Bart Starr was a Packers legend. Starr led Green Bay to six division titles and five world championships. As the quarterback of Vince Lombardi's offense, he kept the machine going and executed the plays like no other. His mastery of the position was a large part of the Packers success in the 1960s. Starr was also the perfect teammate for the perfect team. His leadership put him in command of the Packers. Starr's time in Green Bay will not be forgotten by former players, coaches, and the fans.

Bart Starr's resume is rivaled by few in NFL history. He played in 10 postseason games and won 9 of them. He led the Packers to victory in Super Bowls I and II and won the MVP award in both games. He was the MVP of the league in 1966 and was named to the NFL All-Decade Team of the 1960s. The Packers retired his number 15 and Starr has been inducted into the Packers and Pro Football Hall of Fame.


After his playing days, Starr would become the head coach of the Packers. He could not repeat the success he had on the field from the 1960s teams. His coaching years do not take away from his legacy as one of the all-time great Packers. Starr was inducted into the Pro Football Hall of Fame in 1977.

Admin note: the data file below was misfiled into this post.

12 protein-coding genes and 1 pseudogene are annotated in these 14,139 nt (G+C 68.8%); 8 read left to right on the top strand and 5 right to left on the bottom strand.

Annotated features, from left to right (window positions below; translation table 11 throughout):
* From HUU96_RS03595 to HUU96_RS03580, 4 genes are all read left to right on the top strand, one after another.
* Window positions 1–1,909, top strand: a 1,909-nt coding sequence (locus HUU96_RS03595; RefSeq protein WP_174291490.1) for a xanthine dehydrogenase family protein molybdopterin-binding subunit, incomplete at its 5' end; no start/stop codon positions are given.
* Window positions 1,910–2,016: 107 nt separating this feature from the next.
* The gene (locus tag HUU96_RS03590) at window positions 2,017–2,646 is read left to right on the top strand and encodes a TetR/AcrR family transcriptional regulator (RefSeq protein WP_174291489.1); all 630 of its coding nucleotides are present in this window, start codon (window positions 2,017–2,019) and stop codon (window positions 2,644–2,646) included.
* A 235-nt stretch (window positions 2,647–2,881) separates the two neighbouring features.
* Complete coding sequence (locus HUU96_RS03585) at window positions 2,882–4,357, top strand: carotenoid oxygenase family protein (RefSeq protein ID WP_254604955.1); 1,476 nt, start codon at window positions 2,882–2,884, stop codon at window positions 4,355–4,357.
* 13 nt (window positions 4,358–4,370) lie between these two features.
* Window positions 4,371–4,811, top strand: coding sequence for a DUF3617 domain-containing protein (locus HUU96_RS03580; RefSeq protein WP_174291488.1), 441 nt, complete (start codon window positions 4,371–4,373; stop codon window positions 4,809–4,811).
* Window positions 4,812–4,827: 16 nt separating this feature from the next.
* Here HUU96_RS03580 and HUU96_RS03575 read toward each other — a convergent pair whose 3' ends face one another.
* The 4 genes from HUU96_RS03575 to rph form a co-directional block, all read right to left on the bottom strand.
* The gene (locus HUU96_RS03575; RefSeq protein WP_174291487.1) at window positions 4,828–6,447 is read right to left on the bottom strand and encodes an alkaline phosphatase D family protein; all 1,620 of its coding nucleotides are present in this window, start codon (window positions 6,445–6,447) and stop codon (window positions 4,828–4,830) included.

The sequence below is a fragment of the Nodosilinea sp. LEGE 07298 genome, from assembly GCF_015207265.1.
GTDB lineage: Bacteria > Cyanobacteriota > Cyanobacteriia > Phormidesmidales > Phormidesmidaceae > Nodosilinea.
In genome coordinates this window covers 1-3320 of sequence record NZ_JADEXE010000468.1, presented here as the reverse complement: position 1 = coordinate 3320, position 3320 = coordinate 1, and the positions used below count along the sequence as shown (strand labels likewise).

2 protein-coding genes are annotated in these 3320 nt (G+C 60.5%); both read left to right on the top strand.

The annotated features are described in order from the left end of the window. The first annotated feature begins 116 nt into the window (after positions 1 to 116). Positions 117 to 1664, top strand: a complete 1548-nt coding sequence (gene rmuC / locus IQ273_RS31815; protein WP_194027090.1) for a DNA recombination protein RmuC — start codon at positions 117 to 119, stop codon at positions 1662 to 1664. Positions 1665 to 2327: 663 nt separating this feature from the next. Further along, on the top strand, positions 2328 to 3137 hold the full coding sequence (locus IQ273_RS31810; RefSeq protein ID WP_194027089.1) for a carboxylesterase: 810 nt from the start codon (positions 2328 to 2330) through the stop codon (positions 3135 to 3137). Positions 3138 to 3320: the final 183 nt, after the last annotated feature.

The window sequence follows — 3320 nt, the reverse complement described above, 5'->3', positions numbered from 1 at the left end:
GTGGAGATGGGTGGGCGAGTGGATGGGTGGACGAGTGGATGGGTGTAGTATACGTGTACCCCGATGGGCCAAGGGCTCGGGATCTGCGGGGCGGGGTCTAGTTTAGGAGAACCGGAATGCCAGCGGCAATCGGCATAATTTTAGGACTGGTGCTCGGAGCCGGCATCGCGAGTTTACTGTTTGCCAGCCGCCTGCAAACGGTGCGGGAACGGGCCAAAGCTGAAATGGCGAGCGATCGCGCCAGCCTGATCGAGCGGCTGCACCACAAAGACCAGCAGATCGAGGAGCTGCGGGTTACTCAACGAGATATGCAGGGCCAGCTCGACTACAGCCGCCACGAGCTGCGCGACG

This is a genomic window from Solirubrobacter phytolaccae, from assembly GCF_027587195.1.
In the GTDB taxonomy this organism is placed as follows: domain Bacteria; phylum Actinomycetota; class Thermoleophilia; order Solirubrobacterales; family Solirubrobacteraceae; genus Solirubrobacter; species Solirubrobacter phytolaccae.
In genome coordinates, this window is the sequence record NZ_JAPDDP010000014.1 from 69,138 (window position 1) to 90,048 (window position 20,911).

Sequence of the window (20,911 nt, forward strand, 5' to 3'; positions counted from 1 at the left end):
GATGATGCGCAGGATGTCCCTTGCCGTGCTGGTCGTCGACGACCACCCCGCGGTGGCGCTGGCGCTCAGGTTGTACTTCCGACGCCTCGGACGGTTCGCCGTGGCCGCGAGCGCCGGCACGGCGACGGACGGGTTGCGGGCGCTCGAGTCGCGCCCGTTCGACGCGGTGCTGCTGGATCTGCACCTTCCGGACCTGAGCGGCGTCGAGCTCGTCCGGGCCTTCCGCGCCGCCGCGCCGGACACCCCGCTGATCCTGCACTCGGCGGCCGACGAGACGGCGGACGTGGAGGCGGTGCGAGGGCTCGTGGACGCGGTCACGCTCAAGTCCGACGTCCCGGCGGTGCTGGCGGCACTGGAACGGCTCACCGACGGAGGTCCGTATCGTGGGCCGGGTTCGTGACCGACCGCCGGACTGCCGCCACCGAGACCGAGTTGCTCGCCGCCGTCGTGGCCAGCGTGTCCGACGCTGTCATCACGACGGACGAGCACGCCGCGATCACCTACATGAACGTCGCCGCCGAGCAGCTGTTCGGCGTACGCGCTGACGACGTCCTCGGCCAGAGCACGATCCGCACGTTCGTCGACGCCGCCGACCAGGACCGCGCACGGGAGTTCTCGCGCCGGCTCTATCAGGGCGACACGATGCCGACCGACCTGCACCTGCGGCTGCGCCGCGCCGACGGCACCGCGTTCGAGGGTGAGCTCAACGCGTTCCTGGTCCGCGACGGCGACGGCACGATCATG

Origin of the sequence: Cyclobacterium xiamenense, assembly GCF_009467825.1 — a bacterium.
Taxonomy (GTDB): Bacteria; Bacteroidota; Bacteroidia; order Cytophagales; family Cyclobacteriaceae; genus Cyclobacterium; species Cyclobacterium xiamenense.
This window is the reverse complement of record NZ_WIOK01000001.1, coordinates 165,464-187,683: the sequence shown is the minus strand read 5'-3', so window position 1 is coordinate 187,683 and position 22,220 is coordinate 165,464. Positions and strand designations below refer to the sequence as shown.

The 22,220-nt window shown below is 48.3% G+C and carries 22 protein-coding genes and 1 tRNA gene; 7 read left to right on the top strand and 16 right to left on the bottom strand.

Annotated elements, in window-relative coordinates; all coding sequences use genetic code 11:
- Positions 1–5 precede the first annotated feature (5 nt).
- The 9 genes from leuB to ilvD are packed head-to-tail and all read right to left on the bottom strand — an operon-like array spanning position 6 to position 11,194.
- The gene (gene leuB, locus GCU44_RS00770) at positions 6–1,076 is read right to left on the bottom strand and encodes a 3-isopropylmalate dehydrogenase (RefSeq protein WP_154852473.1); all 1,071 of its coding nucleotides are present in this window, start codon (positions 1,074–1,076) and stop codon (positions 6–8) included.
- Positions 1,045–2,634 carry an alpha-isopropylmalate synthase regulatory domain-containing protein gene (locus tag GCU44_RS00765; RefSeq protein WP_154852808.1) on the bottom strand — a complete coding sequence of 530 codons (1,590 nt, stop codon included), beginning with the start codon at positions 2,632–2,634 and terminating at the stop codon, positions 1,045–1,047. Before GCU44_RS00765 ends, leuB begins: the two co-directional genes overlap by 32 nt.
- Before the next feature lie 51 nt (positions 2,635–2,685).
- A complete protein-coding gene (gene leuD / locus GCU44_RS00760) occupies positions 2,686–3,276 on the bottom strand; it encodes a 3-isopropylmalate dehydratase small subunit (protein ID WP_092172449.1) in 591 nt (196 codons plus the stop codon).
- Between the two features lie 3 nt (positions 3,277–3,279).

One of Starr's last visits to Lambeau field was on a cold November night in 2015. Starr and his wife attended a ceremony in which the Packers retired Brett Favre's jersey number. Starr was the perfect personification of what it meant to be a Packer. His most heroic moment came in the 1967 NFL Championship Game. The Ice Bowl came down to a third and goal in Lambeau Field's south endzone against the Dallas Cowboys. Starr came to the sidelines and bravely told Vince Lombardi that he can sneak it in for a game-winning touchdown. Lombardi then replied, "Run it, and let's get the hell out of here." Starr ran a quarterback sneak for the game-winner and the Packers were off to Super Bowl II. Without Starr, Green Bay would not have won a second straight Super Bowl. His leadership in big game moments will live with Packers fans for a lifetime.

Vince Lombardi: A Football Life - The Ice Bowl

Starr leaves behind his wife Cherry, his son, and three granddaughters. Packers fans will have a tight grip on the memories Bart Starr and the 60s teams created. Starr left behind a template for being a Green Bay Packer. He also left a template for being a good man and a gentleman of the game of football. He was a competitor and a leader. Packer nation mourns for the loss of one of the finest human beings the game has seen.